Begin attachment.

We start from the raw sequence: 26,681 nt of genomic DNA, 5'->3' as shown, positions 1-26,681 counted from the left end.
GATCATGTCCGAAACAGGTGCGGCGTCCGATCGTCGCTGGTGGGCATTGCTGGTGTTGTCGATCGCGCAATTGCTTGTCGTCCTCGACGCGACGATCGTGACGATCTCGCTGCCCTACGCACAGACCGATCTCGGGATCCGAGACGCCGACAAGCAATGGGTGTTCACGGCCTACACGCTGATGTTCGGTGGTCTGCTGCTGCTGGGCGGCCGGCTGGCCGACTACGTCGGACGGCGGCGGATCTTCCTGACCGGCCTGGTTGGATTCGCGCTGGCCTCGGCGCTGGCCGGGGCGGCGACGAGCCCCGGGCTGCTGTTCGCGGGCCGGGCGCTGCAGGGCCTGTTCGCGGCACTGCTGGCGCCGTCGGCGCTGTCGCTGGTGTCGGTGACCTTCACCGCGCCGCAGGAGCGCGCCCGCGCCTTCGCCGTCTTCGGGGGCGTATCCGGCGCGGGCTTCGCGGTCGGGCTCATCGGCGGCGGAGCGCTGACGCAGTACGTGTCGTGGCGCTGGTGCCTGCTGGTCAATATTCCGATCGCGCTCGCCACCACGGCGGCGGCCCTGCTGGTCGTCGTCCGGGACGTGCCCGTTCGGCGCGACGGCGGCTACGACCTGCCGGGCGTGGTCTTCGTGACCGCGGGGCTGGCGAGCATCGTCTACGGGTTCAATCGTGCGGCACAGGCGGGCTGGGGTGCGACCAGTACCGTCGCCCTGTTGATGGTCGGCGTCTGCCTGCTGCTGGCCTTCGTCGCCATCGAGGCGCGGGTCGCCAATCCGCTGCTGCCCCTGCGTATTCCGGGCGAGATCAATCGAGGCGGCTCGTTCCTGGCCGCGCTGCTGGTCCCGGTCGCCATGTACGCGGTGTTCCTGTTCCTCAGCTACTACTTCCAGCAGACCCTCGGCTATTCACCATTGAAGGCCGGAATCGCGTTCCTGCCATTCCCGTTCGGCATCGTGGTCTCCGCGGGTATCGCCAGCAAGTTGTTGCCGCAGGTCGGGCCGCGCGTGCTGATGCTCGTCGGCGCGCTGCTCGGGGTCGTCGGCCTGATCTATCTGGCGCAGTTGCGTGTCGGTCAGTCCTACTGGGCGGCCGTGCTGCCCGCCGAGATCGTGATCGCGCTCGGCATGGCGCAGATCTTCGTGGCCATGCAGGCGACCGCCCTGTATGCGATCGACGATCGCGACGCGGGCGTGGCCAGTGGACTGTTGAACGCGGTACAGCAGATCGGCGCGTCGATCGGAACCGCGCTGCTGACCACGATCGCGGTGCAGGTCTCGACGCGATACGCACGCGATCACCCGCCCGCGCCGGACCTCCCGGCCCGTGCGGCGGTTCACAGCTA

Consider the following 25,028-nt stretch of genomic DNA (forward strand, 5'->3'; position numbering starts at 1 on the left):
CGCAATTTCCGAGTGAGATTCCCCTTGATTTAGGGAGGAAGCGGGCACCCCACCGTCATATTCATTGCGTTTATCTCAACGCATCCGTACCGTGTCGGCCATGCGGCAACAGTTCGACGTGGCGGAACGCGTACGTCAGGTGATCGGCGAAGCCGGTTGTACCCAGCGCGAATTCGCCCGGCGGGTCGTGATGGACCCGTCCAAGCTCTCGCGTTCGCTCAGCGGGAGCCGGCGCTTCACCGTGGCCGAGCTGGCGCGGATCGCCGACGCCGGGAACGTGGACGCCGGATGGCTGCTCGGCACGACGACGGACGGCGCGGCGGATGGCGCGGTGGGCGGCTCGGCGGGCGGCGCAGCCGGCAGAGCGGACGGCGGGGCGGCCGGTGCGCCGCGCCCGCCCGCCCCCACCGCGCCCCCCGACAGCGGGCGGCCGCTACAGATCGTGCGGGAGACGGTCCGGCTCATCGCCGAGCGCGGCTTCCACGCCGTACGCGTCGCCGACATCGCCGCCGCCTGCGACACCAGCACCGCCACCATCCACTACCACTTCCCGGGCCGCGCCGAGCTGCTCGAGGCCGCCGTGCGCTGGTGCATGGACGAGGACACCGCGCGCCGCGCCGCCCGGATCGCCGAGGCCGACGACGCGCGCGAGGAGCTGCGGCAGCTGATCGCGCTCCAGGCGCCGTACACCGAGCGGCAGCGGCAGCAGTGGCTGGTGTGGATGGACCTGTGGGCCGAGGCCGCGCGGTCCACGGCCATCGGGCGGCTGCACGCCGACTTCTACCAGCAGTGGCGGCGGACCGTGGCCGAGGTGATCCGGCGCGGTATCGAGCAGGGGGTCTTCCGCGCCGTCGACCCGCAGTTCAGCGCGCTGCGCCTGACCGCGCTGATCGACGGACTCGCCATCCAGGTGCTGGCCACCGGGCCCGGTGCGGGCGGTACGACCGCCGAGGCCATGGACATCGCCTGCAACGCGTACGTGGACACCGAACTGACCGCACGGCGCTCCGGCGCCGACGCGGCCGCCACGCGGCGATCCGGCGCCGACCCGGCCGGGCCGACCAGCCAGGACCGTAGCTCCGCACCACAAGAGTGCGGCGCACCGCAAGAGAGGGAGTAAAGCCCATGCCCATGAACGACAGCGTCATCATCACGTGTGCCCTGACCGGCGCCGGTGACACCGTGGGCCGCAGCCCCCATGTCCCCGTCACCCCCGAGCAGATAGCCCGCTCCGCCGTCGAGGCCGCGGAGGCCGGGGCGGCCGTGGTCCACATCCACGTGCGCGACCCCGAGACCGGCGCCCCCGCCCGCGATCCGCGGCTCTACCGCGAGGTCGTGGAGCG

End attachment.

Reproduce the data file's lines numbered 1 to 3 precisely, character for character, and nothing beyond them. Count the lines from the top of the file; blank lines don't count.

We start from the raw sequence: 26,681 nt of genomic DNA, 5'->3' as shown, positions 1-26,681 counted from the left end.
GATCATGTCCGAAACAGGTGCGGCGTCCGATCGTCGCTGGTGGGCATTGCTGGTGTTGTCGATCGCGCAATTGCTTGTCGTCCTCGACGCGACGATCGTGACGATCTCGCTGCCCTACGCACAGACCGATCTCGGGATCCGAGACGCCGACAAGCAATGGGTGTTCACGGCCTACACGCTGATGTTCGGTGGTCTGCTGCTGCTGGGCGGCCGGCTGGCCGACTACGTCGGACGGCGGCGGATCTTCCTGACCGGCCTGGTTGGATTCGCGCTGGCCTCGGCGCTGGCCGGGGCGGCGACGAGCCCCGGGCTGCTGTTCGCGGGCCGGGCGCTGCAGGGCCTGTTCGCGGCACTGCTGGCGCCGTCGGCGCTGTCGCTGGTGTCGGTGACCTTCACCGCGCCGCAGGAGCGCGCCCGCGCCTTCGCCGTCTTCGGGGGCGTATCCGGCGCGGGCTTCGCGGTCGGGCTCATCGGCGGCGGAGCGCTGACGCAGTACGTGTCGTGGCGCTGGTGCCTGCTGGTCAATATTCCGATCGCGCTCGCCACCACGGCGGCGGCCCTGCTGGTCGTCGTCCGGGACGTGCCCGTTCGGCGCGACGGCGGCTACGACCTGCCGGGCGTGGTCTTCGTGACCGCGGGGCTGGCGAGCATCGTCTACGGGTTCAATCGTGCGGCACAGGCGGGCTGGGGTGCGACCAGTACCGTCGCCCTGTTGATGGTCGGCGTCTGCCTGCTGCTGGCCTTCGTCGCCATCGAGGCGCGGGTCGCCAATCCGCTGCTGCCCCTGCGTATTCCGGGCGAGATCAATCGAGGCGGCTCGTTCCTGGCCGCGCTGCTGGTCCCGGTCGCCATGTACGCGGTGTTCCTGTTCCTCAGCTACTACTTCCAGCAGACCCTCGGCTATTCACCATTGAAGGCCGGAATCGCGTTCCTGCCATTCCCGTTCGGCATCGTGGTCTCCGCGGGTATCGCCAGCAAGTTGTTGCCGCAGGTCGGGCCGCGCGTGCTGATGCTCGTCGGCGCGCTGCTCGGGGTCGTCGGCCTGATCTATCTGGCGCAGTTGCGTGTCGGTCAGTCCTACTGGGCGGCCGTGCTGCCCGCCGAGATCGTGATCGCGCTCGGCATGGCGCAGATCTTCGTGGCCATGCAGGCGACCGCCCTGTATGCGATCGACGATCGCGACGCGGGCGTGGCCAGTGGACTGTTGAACGCGGTACAGCAGATCGGCGCGTCGATCGGAACCGCGCTGCTGACCACGATCGCGGTGCAGGTCTCGACGCGATACGCACGCGATCACCCGCCCGCGCCGGACCTCCCGGCCCGTGCGGCGGTTCACAGCTA

Consider the following 25,028-nt stretch of genomic DNA (forward strand, 5'->3'; position numbering starts at 1 on the left):